The stereotypes are true: The wide-laned roads on the way to HP’s Houston campus jam packed with pickup trucks. Silverados. Rams. Even a Nissan Titan here or there. They shoot past parking lots full of more pickup trucks, pickup truck dealerships, and pickup truck mechanics.
Love or loathe the Texan obsession with heavy haulers, it seems oddly appropriate that HP’s EliteBook R&D labs are situated in the heart of pickup country. Though you’re more likely to spot a Prius after turning down Compaq Center Drive than an F-150, HP’s revered business notebooks have a lot in common with the heavy haulers of the road: They’re tough, built for work, and wind up in the hands of fiercely loyal buyers who beat the living hell out of them.
Which means that, not unlike Ford loading trucks up with gravel, driving trucks over washboard pavement, and up 45-degree inclines, HP needs to put its EliteBooks through the ringer before they ever end up in the hand of professionals. Inside an otherwise unassuming network of buildings, a dedicated team of HP sadists do just that.
Home in the heartland
The mirrored windows, grandiose glass atriums and manicured lawns make HP’s Houston campus seem more like a sleek Silicon Valley campus than the dreary office park Mike Judge’s Office Space taught us to expect in Texas. From inside the glass walkways that lace together the buildings like human hamster tubes, the only evidence you’re not cooking in the heat of the Valley comes from the sweat of condensation that runs down the windows in the sticky, 95-degree September heat.
This used to be Compaq territory, and it still bears the bright red railings and motivational posters to prove it. HP snapped up the native Texan brand nearly 10 years ago, and now its former headquarters play home to the R&D facilities for the EliteBook brand, along with a handful of HP’s other operations. Row after row of empty cubicles on the ground floors still indicate the place is in some sort of transition a decade later, but below ground, where pink granite gives way to cinder blocks, it’s another story.
The thing with business notebooks, as with pickup trucks, is that people expect them to last. And last. And last. While consumers jump from style to style and replace working laptops to gain features like sharper displays, business users expect to drive their notebooks into the ground. So a dedicated crew of HP gurus have made it their jobs to simulate the same abuse before consumers do.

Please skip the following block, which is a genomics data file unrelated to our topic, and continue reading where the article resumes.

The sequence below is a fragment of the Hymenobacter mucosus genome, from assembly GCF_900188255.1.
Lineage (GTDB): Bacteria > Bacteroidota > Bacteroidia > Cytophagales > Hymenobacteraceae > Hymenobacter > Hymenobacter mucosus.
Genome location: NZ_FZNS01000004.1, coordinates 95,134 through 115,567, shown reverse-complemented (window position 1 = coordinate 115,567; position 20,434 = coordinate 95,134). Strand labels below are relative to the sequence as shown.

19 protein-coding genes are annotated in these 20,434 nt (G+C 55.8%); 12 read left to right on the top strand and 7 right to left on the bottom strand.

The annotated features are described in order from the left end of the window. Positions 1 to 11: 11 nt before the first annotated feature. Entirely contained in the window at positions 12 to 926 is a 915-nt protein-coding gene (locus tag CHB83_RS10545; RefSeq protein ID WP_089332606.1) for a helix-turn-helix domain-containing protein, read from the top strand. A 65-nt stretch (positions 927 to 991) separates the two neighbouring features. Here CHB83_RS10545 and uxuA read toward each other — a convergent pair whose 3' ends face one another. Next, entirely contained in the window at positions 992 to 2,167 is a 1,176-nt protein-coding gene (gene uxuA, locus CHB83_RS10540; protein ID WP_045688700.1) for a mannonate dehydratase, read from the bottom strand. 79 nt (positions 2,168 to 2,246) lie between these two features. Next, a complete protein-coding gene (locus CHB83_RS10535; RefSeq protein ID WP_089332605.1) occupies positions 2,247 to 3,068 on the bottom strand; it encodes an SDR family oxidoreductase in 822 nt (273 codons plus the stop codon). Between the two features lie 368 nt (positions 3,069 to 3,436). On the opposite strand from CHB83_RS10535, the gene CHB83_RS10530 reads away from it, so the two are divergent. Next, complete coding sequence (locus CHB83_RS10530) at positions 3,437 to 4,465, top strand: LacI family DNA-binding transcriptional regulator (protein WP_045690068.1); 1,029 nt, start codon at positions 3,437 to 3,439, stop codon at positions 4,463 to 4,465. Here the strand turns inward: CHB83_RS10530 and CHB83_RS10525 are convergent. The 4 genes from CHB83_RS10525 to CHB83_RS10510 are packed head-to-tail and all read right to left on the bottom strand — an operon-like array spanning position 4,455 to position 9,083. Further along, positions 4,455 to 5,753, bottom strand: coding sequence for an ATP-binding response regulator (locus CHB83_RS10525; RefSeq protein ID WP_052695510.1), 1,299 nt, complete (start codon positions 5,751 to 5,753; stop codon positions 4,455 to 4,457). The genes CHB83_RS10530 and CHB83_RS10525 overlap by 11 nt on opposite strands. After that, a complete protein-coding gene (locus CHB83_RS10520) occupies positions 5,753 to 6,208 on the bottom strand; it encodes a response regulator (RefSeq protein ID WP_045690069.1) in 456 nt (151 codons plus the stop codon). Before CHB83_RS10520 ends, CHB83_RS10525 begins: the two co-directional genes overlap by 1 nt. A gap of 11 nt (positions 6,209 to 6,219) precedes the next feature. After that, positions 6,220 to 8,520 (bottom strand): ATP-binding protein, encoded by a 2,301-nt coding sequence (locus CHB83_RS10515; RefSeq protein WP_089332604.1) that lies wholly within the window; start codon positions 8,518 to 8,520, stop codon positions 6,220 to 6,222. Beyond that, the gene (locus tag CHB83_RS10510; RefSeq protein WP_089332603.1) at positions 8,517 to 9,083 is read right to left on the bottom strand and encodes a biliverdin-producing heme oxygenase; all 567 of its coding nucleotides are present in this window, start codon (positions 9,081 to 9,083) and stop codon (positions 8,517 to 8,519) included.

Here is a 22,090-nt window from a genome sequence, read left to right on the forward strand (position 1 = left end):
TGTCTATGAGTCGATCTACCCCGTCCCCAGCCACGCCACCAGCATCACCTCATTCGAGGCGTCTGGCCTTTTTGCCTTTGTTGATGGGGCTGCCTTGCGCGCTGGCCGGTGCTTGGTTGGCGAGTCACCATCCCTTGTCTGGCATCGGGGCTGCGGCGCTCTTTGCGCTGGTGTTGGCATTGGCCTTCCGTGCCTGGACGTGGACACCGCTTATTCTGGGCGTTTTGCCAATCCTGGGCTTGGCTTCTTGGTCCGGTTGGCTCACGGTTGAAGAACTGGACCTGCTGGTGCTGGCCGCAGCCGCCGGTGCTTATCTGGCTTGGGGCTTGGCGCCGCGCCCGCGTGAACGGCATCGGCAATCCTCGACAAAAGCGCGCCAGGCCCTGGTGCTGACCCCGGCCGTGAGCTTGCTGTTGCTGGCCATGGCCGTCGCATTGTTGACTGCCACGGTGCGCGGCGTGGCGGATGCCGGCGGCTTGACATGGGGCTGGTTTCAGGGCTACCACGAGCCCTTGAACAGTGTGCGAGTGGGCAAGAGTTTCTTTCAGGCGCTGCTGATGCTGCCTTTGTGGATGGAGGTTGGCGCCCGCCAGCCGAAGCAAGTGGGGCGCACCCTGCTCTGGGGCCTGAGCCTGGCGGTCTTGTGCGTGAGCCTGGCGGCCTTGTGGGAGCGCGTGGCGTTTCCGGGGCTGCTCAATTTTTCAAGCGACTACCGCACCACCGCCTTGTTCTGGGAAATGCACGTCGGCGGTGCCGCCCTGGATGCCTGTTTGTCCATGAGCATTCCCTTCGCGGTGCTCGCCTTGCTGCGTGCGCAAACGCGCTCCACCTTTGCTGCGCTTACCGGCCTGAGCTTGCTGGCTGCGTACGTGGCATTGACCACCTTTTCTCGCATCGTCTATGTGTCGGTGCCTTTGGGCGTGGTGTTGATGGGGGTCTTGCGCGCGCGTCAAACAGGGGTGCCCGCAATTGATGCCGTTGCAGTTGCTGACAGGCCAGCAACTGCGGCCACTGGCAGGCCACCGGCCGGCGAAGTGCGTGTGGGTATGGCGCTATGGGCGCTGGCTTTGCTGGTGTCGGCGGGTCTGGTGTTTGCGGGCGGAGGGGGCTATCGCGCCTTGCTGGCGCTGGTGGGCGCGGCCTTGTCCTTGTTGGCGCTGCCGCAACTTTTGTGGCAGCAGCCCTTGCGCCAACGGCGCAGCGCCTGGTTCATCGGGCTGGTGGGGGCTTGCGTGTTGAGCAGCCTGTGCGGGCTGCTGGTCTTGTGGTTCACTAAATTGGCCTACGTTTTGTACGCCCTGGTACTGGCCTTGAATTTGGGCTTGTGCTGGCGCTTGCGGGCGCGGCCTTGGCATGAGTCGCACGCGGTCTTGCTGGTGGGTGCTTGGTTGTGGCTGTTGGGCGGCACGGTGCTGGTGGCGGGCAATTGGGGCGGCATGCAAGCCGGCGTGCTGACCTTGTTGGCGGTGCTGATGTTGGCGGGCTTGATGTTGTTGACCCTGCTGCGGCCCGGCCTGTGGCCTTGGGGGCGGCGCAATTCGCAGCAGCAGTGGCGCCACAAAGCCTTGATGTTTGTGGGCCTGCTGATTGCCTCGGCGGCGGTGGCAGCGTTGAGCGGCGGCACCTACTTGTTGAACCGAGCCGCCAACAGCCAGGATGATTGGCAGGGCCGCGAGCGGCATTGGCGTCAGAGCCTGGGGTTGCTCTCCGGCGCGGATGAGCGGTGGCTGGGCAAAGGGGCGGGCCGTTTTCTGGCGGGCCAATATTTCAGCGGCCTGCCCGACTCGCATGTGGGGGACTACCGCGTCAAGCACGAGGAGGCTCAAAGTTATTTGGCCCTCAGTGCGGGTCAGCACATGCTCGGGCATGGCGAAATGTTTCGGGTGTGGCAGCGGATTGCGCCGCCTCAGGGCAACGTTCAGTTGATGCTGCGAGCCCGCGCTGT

Prepare for the worst
Part of use is abuse, which means HP actually accommodates for much more than a trip to the office and back in padded briefcase every day.
Down a labyrinthine hall, James Woods handles the goriest bits of notebook testing in a lab that seems almost hidden intentionally from the rest of the building, as if to shield engineers from the brutal abuse of the products they painstakingly design. An imposing figure with a graying goatee, Texas drawl and heavy work boots that contrast with the loafers scampering around the rest of the building, Woods has the demeanor of a shop teacher gone mad, maniacally focused on destroying notebooks.
First up, a good old-fashioned drop test. Woods places a notebook on two fork-lift-like prongs 30 inches above a sheet of plywood. With the press of a button, they swoop out from under it, leaving it clattering to the ground. It still boots up – this time – but it’s just the beginning. All told, Woods will put a single notebook through the mini Tower of Terror ride 26 times to test different angles before declaring it fit.
Nearby, a table jolts up and down furiously with a packaged laptop strapped helplessly to the top. It’s an electromechanical machine – literally a giant speaker diaphragm — generating not room-rattling bass but brutal vibration. All the shaking emulates the abuse a package would receive on a cross-country ride in a semi truck. As engineers continually whittle down packaging to save on both costs and improve environmental footprints, the new designs get strapped to Woods’ torture tester to make sure they haven’t removed one chunk of cardboard too many.
As multiple bootprints on one test notebook illustrate, it takes more than a 300-pound man to defeat the magnesium-reinforced skeleton engineers have concocted for the EliteBook. All that footprint actually spreads out the weight nicely. Things get medieval in a larger room, where an industrial press acts like a supsersized vice, crushing down on the lid of a closed laptop with a small stamper. Woods admits this isn’t the machine they actually use. With 25,000 pounds of force on tap – the maximum capacity on many commercial elevators — it’s overkill. But fun to watch. With the notebook in place, the stamper slowly lowers onto the lid and begins delivering pressure. At first, nothing happens. At about 30 pounds, it begins to deform. At 190, a pop signals the destruction of something, but on removal, the LCD is still intact.
In another room, an atmospheric test chamber simulates bringing a notebook from the altitude of Mount Everest to the subterranean pressure of a mine one mile beneath the Earth’s surface – both of which EliteBooks have actually seen service. The same oven-like box can produce extreme temperatures from below freezing to over 100 Celsius, simulating both ends of the temperature spectrum and the thermal shock that happens when you quickly jump between them. (Think of retrieving your laptop from the trunk of your car in the dead of winter then firing it up in a heated living room.)
The most intriguing bit of equipment at Woods’ disposal may be an ominous-looking box with a bubbling tube of fluid attached to the side and a vent gently wafting whisps of white mist out the bottom like the world’s worst fog machine. That’s actually what it is: a salt fogger, which simulates corrosive marine environments. Your 1995 Ford Escort might not handle it well, but an EliteBook will: neither aluminum nor magnesium rust.